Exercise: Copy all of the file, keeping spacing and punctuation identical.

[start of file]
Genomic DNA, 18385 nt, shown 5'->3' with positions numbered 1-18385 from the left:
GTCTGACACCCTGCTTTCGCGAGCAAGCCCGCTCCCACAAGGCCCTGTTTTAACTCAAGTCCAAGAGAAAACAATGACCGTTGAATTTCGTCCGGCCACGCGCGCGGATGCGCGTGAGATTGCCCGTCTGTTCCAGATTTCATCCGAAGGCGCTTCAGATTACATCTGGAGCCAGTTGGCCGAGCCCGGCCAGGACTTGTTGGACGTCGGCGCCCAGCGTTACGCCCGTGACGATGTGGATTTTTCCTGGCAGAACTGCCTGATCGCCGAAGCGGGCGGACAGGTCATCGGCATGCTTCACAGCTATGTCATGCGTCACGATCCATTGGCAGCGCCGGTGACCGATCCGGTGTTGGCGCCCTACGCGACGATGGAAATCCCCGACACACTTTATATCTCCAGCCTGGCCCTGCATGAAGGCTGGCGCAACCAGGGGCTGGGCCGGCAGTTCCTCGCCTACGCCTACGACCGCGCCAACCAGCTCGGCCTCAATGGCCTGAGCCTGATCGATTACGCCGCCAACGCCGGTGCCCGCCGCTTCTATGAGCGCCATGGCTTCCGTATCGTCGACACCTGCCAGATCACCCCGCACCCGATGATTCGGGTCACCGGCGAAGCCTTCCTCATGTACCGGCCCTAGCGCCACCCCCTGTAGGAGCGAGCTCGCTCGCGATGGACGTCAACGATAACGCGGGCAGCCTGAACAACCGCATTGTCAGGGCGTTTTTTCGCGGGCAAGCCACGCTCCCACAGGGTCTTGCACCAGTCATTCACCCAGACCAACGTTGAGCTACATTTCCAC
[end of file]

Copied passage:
Genomic DNA, 18385 nt, shown 5'->3' with positions numbered 1-18385 from the left:
GTCTGACACCCTGCTTTCGCGAGCAAGCCCGCTCCCACAAGGCCCTGTTTTAACTCAAGTCCAAGAGAAAACAATGACCGTTGAATTTCGTCCGGCCACGCGCGCGGATGCGCGTGAGATTGCCCGTCTGTTCCAGATTTCATCCGAAGGCGCTTCAGATTACATCTGGAGCCAGTTGGCCGAGCCCGGCCAGGACTTGTTGGACGTCGGCGCCCAGCGTTACGCCCGTGACGATGTGGATTTTTCCTGGCAGAACTGCCTGATCGCCGAAGCGGGCGGACAGGTCATCGGCATGCTTCACAGCTATGTCATGCGTCACGATCCATTGGCAGCGCCGGTGACCGATCCGGTGTTGGCGCCCTACGCGACGATGGAAATCCCCGACACACTTTATATCTCCAGCCTGGCCCTGCATGAAGGCTGGCGCAACCAGGGGCTGGGCCGGCAGTTCCTCGCCTACGCCTACGACCGCGCCAACCAGCTCGGCCTCAATGGCCTGAGCCTGATCGATTACGCCGCCAACGCCGGTGCCCGCCGCTTCTATGAGCGCCATGGCTTCCGTATCGTCGACACCTGCCAGATCACCCCGCACCCGATGATTCGGGTCACCGGCGAAGCCTTCCTCATGTACCGGCCCTAGCGCCACCCCCTGTAGGAGCGAGCTCGCTCGCGATGGACGTCAACGATAACGCGGGCAGCCTGAACAACCGCATTGTCAGGGCGTTTTTTCGCGGGCAAGCCACGCTCCCACAGGGTCTTGCACCAGTCATTCACCCAGACCAACGTTGAGCTACATTTCCAC